Richard Stengel’s October 29, 2019 op-ed in The Washington Post, “Why America needs a hate speech law,” has been criticized by free press advocates immediately after it was written, with new criticism emerging in the last few days after President-Elect Biden has appointed him to lead the transition at the U.S. government agency, the U.S. Agency for Global Media (USAGM), which is responsible for promoting free speech and free press abroad. USAGM’s largest media outlet, the Voice of America (VOA), which has a “Press Freedom” section, has ignored the controversy over Biden’s appointment of Stengel for a transition role at USAGM.
Former Time magazine editor Richard Stengel who as former Under Secretary of State for Public Diplomacy and Public Affairs represented Secretary of State John Kerry at meetings of the Broadcasting Board of Governors (BBG)–the former governing body of the agency which has been renamed in 2018 the U.S. Agency for Global Media–has been selected by President-Elect Biden to be the team lead transition volunteer for the USAGM agency review team. USAGM, which is an independent federal agency, oversees five networks: two federal organizations — the Voice of America and the Office of Cuba Broadcasting, which oversees Radio and TV Martí — and three non-profit organizations — Radio Free Europe/Radio Liberty, Radio Free Asia and the Middle East Broadcasting Networks — which receive grants from USAGM. Stengel is being criticized for his earlier call to restrict free speech in the United States by making “hate speech” illegal.
The Voice of America which has posted multiple news reports with criticism of Trump-appointed USAGM CEO Michael Pack has had nothing on Richard Stengel’s appointment by President-Elect Biden and criticism of Stengel’s Washington Post op-ed in favor of restricting free speech.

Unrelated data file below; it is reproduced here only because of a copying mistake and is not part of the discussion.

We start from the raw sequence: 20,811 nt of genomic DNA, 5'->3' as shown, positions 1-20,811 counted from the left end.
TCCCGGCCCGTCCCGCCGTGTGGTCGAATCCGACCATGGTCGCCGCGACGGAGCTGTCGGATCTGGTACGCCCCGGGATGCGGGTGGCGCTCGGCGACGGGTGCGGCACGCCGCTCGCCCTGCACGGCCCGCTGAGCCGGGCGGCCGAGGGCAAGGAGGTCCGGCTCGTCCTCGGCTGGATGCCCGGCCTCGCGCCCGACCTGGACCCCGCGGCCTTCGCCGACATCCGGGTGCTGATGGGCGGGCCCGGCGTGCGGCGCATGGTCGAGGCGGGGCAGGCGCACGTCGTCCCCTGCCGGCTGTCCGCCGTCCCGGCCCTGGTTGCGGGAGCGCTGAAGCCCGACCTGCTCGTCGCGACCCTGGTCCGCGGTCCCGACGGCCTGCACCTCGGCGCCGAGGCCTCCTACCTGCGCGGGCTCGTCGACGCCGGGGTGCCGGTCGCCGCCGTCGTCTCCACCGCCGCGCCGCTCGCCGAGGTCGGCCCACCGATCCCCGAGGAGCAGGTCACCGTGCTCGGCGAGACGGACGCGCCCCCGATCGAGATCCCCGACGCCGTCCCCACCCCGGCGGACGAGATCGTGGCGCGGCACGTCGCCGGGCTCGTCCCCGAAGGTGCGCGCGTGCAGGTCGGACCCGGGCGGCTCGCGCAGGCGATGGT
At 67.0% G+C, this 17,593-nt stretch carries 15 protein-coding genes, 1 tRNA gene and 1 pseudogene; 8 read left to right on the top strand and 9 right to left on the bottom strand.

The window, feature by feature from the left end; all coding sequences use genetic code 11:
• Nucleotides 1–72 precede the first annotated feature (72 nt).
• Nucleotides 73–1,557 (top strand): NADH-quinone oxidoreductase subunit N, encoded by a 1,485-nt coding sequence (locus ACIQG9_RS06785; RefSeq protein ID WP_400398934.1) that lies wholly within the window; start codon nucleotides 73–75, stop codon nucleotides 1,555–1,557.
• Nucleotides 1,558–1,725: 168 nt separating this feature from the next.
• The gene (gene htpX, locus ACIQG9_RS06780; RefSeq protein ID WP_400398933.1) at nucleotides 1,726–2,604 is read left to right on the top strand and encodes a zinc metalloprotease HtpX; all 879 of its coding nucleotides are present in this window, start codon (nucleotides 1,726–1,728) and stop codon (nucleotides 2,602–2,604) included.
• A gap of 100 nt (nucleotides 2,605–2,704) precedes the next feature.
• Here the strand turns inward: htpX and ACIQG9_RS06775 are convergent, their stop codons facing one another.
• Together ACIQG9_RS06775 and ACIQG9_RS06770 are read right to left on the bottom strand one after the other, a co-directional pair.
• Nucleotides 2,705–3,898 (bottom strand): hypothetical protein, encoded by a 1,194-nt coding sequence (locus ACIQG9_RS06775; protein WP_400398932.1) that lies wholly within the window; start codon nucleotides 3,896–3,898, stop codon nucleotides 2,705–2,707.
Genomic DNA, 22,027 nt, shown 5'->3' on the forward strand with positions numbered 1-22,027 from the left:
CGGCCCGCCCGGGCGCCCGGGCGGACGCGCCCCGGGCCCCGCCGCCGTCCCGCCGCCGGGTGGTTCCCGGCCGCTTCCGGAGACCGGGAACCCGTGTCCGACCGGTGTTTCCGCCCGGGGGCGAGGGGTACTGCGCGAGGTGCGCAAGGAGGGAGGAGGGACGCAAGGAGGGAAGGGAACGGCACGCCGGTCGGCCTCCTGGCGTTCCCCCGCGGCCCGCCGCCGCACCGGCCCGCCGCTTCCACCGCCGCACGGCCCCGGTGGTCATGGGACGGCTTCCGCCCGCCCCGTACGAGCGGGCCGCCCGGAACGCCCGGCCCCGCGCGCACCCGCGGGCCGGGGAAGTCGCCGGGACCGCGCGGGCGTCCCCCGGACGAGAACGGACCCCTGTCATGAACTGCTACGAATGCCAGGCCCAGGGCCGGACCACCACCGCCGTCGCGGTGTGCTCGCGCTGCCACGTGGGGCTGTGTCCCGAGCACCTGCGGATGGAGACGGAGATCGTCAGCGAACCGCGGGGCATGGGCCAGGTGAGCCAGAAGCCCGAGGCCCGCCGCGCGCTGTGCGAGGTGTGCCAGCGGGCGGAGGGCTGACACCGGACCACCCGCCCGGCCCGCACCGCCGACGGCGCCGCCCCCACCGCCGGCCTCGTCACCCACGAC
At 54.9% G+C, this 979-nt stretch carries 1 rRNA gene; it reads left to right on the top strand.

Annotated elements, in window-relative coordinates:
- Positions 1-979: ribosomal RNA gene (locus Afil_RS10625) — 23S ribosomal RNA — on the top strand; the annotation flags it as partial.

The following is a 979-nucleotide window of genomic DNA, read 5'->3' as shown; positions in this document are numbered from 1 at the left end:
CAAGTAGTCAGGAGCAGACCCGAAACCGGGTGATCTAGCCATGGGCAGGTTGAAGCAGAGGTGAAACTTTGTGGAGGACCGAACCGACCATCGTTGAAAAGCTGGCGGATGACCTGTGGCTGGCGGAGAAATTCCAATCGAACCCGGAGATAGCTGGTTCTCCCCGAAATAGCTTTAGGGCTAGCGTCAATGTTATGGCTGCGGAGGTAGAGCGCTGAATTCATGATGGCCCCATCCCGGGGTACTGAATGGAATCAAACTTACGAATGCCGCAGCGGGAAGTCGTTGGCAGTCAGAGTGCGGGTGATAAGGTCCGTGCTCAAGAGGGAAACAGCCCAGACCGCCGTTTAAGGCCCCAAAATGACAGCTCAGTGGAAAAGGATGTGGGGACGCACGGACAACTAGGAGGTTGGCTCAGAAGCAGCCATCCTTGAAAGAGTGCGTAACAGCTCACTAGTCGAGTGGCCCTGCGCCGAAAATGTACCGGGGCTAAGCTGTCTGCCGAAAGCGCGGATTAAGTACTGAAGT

David Harsanyi, a senior writer for National Review, wrote that that “Biden Appoints Free-Speech Antagonist to Sell Free Speech Abroad.”
New York Post published an op-ed: “Joe Biden transition official wrote op-ed advocating free speech restrictions.”
An article in PJMedia by Robert Spencer was titled: “Biden Transition Official Believes the First Amendment Has a ‘Design Flaw’ — His Remedy Is to Curb Free Speech.”
Biden Transition Official Believes the First Amendment Has a ‘Design Flaw’ — His Remedy Is to Curb Free Speech
Richard Stengel’s Washington Post op-ed also received earlier criticism from The Atlantic in a article “Bad Arguments for Limiting Speech .”
The First Amendment is not a problem; it is a solution to many problems, Conor Friedersdorf, staff writer at The Atlantic observed in criticizing Richard Stengel’s Washington Post op ed.
Stengel’s arguments were also criticized by James Kirchick in a follow-up Washington Post op-ed.